Saturday, August 13, 2016

First World Problem: How Do We Help the Third World?


I watched her grow from a child to a young teenager over the past six years while visiting my family in Mexico. She lives with her parents and brothers in a small cement house on the five acre property. Her dad helps care for my elderly father and also maintains the grounds of the school, factory and houses. Her mom, Irma, who gave my mother loving personal care when she was ill, cleans the home and also works at my brother’s guava factory. Fatima's innocent charm, wide smile and helpful nature made me want to scoop her up and bring her home with me. But she is the apple of her father’s eye and her mother’s pride and joy. She is where she belongs.

With Irma and Fatima at my mother's funeral

Many people from first world countries visit poorer countries on short term mission trips or secular volunteer opportunities. The Mental Health Unit at our hospital has partnered with medical professionals in Guyana. Staff members use vacation time for teaching and training in an effort to set up better mental health services in that country. I know retired people who work with local people in third world countries in their area of expertise. Other volunteers and agencies respond and provide urgently needed aid after natural or man-made disasters. These are worthwhile, productive endeavours.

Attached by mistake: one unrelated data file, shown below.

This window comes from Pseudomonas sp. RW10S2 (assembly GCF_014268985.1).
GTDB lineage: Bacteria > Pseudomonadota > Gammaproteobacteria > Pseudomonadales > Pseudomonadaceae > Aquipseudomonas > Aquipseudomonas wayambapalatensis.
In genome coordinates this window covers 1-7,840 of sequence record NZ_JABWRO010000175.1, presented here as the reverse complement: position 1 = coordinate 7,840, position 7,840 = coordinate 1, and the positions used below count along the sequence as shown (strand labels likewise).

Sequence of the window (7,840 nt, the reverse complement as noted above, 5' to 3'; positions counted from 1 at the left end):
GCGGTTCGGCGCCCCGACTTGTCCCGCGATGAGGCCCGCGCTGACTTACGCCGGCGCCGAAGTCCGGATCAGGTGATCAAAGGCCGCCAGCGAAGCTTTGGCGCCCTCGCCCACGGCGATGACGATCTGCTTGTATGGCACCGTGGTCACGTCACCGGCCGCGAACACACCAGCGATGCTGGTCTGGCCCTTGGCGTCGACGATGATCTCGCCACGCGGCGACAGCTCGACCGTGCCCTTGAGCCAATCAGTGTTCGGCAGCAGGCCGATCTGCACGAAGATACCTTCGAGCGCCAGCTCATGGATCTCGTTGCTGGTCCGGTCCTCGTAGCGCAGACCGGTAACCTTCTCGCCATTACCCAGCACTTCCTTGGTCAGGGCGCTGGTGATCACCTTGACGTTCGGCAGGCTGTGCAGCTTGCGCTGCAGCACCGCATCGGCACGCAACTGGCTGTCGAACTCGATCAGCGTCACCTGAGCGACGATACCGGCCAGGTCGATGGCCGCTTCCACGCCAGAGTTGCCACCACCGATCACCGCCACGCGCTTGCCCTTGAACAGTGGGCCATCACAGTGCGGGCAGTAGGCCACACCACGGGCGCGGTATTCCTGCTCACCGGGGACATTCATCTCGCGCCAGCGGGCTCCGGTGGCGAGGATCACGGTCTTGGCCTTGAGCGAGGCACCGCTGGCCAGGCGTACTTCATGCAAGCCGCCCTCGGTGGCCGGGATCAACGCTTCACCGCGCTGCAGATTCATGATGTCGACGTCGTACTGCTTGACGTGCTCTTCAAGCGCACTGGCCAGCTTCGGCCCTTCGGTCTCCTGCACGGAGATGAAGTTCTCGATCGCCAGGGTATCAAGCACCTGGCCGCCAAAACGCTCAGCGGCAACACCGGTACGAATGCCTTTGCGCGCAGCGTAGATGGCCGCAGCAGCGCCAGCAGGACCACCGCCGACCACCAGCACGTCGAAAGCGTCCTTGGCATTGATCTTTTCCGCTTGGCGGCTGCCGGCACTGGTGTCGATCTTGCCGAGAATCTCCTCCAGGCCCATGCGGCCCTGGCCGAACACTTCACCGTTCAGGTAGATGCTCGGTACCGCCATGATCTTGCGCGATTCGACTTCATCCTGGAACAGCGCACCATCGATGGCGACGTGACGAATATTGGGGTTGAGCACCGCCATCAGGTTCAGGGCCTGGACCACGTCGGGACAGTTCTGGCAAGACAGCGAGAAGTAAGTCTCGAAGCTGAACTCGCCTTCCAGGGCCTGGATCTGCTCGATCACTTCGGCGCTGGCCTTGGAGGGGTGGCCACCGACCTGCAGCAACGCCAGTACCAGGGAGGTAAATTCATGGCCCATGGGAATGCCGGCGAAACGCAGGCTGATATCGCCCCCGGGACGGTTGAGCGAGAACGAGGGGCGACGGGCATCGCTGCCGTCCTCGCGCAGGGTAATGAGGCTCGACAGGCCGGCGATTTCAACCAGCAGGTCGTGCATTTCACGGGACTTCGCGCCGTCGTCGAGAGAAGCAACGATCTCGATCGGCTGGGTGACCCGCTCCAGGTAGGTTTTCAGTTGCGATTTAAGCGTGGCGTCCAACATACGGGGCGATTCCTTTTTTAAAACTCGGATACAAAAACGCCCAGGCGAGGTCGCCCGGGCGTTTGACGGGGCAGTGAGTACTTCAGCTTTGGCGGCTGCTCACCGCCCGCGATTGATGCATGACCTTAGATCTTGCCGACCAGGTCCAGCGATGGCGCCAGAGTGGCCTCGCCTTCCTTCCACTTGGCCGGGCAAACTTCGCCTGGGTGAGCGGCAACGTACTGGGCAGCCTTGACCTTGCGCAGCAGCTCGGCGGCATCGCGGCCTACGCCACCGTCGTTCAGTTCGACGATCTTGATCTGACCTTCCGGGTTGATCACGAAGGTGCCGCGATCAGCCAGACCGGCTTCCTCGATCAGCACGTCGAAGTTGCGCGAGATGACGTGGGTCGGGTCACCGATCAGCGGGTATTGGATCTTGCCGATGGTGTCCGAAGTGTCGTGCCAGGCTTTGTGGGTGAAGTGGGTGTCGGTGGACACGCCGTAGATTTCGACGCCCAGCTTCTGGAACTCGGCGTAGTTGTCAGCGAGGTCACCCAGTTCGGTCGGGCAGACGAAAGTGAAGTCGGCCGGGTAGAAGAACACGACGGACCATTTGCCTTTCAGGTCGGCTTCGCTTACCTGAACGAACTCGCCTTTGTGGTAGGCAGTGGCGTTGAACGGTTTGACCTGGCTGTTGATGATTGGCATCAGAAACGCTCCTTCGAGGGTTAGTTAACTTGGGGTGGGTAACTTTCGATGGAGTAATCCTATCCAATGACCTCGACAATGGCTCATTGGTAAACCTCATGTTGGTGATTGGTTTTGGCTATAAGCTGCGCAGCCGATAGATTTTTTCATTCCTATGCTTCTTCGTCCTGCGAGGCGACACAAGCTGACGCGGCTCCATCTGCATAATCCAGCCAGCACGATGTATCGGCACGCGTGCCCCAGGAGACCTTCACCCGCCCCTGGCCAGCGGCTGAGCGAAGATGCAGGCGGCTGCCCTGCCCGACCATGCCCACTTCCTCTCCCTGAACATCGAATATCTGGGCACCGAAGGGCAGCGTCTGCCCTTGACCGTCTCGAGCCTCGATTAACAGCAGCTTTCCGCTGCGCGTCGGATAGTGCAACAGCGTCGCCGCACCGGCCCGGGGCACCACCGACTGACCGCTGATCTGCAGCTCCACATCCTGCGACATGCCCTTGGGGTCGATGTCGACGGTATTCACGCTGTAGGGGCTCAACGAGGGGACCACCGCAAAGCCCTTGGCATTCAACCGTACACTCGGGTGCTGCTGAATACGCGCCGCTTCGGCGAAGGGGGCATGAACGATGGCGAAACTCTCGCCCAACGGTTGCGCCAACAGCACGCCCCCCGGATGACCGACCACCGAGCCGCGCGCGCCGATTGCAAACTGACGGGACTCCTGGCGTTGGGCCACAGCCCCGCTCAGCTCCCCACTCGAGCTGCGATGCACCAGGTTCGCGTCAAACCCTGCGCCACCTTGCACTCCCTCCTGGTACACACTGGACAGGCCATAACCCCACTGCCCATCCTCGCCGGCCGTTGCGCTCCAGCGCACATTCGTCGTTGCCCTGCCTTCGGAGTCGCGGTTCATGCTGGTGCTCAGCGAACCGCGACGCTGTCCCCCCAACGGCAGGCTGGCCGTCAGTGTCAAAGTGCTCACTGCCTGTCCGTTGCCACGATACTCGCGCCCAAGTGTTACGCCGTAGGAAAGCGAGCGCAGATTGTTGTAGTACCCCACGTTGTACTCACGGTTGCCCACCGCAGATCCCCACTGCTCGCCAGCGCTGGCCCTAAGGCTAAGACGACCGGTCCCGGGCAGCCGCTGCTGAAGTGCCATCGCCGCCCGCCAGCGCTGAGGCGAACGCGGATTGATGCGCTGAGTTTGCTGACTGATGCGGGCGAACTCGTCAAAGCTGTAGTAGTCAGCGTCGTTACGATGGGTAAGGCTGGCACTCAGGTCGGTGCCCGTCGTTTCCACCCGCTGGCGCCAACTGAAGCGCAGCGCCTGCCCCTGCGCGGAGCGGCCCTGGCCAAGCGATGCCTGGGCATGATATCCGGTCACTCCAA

There are critics of short term mission trips. Participants are eager to visit a poor area, bring gifts, build structures, evangelize, play with orphans and then go home in a week or two with plenty of pictures and a feeling of self-fulfillment. The focus is on how much the first world volunteers have to offer, not on the strengths and capabilities of the local people. The motives of the volunteers may be sincere but misguided. I have seen people leave Canada with suitcases filled with blankets, candies, school supplies and clothing to distribute to the “poor and needy”. But the definition of poverty is relative and care is needed to avoid conveying a sense of superiority because of our affluence. Gift-bearing volunteers may not understand the values of the community and can undermine the local economy. 

No "Shoebox" gifts required (photo by my brother, Mark)

We used to fill a couple of shoe boxes with recommended items each year at Christmas time for distribution to needy children. It appeared to be an unselfish thing to do in the spirit of the season. The boxes are collected, unpacked and checked by volunteers at a warehouse and then distributed around the world. The practice makes little sense socially or economically. The purchased items are usually inexpensive imported goods that may have been made by underpaid workers in another third world country. They are then sent by air to a community that may not share our values or holidays. Once again the local economy in the poorer country loses out as “free” items are given to “needy” children. The donors feel good, but the money could be put to better use.

People who are materially poor may be rich in relationships, community, meaningful work, and happiness.   
Conversely, the materially rich may be poor in relationships, meaningful purpose and contentment. 

Eugene Peterson recently tweeted, 

“Living in the land of the free has not made us free. We are a nation of addicts and complainers.” 

He spoke as an American but his statement is true in many developed nations. We may forget that strain in life builds strength of character, just as lifting weights develops physical strength.